I have seen tubular limonite/siderite concretions forming around fossil wood, but see no evidence of it here.

26th Oct 2019 09:43 UTCKeith Compton Manager

Wayde
No one was suggesting that this could have been actually used as a paint pot by Native Americans, only that such concretions are sometimes described as Indian Paint pots. So, no it is not an artifact of any kind whatsoever.

26th Oct 2019 14:22 UTCDana Slaughter

Hi Wayde,

Keith is exactly right. Perhaps I should have used "Indian Paint Pot" to describe the specimen. The ocher interior, when water is added, creates a paint that was very likely used by cultures all over the world in times past. Perhaps even today.

Collecting artifacts is an interesting adjunct to mineral and fossil collecting. In all my years of looking at the ground I've found only one arrowhead...and a poor one at that! And some shards of pottery (one inch or so pieces) that I left at the site.

26th Oct 2019 16:20 UTCBob Harman

I doubt whether any of the objects WAYDE has shown us are Indian artifacts. HOWEVER,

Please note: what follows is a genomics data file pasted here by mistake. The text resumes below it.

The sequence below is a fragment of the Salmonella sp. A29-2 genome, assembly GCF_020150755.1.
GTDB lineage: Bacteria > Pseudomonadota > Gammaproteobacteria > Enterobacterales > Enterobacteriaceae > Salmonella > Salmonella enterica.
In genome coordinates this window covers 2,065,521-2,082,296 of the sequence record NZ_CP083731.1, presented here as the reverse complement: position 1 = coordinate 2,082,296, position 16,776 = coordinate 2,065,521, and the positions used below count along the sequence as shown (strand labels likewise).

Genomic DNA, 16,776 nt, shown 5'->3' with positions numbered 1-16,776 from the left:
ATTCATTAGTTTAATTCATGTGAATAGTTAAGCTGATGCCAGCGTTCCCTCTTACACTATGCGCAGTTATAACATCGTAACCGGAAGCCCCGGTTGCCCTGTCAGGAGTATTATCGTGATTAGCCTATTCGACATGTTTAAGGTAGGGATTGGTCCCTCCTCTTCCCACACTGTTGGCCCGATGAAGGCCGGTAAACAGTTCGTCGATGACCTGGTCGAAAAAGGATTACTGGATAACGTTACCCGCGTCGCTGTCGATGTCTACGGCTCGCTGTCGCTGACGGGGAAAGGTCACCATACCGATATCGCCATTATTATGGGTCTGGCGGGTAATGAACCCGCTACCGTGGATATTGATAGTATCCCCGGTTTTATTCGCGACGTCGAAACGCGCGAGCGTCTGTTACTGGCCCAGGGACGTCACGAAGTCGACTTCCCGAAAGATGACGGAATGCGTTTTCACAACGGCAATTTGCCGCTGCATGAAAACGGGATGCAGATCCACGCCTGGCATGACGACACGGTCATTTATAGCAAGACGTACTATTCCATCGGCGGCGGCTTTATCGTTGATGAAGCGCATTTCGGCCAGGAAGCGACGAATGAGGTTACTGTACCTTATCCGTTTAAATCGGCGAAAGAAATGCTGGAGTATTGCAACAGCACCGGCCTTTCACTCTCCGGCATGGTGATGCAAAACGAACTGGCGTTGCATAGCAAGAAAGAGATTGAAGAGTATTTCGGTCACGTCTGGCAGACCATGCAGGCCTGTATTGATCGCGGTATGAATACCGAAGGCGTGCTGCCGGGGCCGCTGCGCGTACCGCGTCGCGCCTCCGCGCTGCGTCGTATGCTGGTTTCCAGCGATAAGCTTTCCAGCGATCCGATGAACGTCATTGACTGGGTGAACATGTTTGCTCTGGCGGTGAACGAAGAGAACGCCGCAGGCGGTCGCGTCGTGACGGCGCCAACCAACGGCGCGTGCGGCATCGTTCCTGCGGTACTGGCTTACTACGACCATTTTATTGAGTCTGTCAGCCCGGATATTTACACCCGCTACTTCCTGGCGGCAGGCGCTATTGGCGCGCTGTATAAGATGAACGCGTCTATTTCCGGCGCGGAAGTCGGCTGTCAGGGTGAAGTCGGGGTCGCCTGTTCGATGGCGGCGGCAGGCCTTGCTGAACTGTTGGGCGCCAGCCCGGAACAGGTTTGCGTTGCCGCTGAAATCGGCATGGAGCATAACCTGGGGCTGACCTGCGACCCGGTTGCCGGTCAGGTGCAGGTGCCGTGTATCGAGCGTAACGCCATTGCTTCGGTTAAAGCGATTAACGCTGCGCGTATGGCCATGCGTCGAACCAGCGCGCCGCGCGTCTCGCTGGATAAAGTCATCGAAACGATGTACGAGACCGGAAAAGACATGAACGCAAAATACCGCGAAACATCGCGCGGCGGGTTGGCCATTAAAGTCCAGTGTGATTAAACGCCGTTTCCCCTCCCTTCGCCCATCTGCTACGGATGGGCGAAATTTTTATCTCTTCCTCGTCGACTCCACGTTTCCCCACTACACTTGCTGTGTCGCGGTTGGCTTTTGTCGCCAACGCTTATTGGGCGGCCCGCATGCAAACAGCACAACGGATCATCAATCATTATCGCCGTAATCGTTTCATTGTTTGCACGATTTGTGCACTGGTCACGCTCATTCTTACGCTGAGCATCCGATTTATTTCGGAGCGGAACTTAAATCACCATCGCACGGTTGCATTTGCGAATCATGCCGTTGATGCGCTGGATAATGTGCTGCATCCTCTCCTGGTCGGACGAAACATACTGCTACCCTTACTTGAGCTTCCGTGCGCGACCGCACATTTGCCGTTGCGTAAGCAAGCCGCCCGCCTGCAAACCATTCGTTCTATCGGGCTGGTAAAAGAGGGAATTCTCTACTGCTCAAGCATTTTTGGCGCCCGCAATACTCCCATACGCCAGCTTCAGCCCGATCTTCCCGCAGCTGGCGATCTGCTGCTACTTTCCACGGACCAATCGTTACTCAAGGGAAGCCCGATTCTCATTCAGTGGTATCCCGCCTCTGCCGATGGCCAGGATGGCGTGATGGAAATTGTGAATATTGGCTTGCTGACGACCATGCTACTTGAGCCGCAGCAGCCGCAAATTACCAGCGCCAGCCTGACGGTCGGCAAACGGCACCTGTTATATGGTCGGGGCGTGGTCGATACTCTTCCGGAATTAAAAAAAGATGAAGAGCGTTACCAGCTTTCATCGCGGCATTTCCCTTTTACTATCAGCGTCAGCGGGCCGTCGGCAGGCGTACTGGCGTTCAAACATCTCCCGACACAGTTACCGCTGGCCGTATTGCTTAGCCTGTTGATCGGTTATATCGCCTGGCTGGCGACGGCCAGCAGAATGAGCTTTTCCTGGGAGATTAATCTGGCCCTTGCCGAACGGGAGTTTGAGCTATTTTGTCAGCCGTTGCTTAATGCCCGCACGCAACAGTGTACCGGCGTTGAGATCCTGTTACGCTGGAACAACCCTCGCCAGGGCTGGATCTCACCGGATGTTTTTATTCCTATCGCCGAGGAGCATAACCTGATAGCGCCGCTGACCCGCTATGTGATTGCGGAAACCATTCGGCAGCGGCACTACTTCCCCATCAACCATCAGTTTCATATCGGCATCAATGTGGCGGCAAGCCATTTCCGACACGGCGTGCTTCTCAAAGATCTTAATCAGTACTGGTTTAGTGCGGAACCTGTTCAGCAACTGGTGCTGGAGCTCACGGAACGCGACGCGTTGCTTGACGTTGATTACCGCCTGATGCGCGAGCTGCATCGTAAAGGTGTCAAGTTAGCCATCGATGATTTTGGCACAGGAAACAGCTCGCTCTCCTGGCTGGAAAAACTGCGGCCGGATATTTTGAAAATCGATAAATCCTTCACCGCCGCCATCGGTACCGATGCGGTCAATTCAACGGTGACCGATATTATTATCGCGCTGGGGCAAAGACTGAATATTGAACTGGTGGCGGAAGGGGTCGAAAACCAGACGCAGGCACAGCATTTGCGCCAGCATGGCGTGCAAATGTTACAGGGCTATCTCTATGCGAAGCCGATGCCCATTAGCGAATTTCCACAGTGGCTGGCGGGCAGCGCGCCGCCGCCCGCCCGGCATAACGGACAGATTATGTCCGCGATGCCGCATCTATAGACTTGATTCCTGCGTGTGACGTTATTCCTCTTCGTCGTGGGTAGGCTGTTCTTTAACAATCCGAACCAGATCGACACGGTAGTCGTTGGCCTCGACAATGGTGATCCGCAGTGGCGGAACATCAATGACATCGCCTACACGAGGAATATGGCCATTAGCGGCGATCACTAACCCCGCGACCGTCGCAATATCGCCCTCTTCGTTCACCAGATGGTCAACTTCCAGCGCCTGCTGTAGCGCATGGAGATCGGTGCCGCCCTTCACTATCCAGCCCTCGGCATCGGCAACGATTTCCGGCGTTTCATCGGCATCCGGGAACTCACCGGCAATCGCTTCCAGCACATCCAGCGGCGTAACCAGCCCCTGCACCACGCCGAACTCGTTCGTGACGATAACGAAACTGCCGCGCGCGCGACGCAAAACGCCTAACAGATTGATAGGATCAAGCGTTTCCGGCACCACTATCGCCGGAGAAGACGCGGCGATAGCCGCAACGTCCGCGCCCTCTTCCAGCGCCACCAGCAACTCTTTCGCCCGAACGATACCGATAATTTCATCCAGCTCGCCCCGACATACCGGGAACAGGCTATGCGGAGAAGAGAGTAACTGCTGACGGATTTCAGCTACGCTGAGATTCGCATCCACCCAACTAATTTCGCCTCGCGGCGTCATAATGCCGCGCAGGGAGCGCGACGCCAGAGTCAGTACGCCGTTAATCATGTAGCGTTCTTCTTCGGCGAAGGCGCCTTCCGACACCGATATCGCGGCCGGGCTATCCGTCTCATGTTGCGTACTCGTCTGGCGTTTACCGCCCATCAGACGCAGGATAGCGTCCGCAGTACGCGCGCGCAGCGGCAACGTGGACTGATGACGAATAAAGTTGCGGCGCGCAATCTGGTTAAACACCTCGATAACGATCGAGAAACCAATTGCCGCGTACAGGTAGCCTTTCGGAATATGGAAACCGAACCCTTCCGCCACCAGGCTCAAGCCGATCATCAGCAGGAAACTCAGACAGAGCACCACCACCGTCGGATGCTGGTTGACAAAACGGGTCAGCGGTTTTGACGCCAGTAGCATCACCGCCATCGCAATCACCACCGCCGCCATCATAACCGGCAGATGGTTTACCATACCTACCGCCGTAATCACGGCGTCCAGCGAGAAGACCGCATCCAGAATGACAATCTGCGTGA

I JUST REVIEWED KENTUCKY'S LAWS ON THIS SUBJECT:    "excavating, digging, and EXPLORING FOR INDIAN ARTIFACTS ANY PLACES WHERE THEY MIGHT BE FOUND IS A FELONY".         The pertinent websites are easily found on the internet.

Simply put, Wayde probably needs a artifact collecting permit in his area of London, KY (especially if he wants to use photos to show off his finds for identification).

Anyway, most of what he has found are ironstone or limonite concretions from a sedimentary origin. Relatively resistant after the surrounding limestone has long ago been weathered away. These nodules and concretions are common in Kentucky/Indiana creek beds and woods etc.   

As to petrified wood in Kentucky, Wayde's examples are not. There probably is some, associated with very common fern fossils; some online examples are misidentified also being limonite and ironstone nodules and not petrified wood.   The fern fossils and wood are in geologically much younger rock associated with Kentucky's coal beds in the western  and southeastern parts of the state. Not near London.          CHEERS.....BOB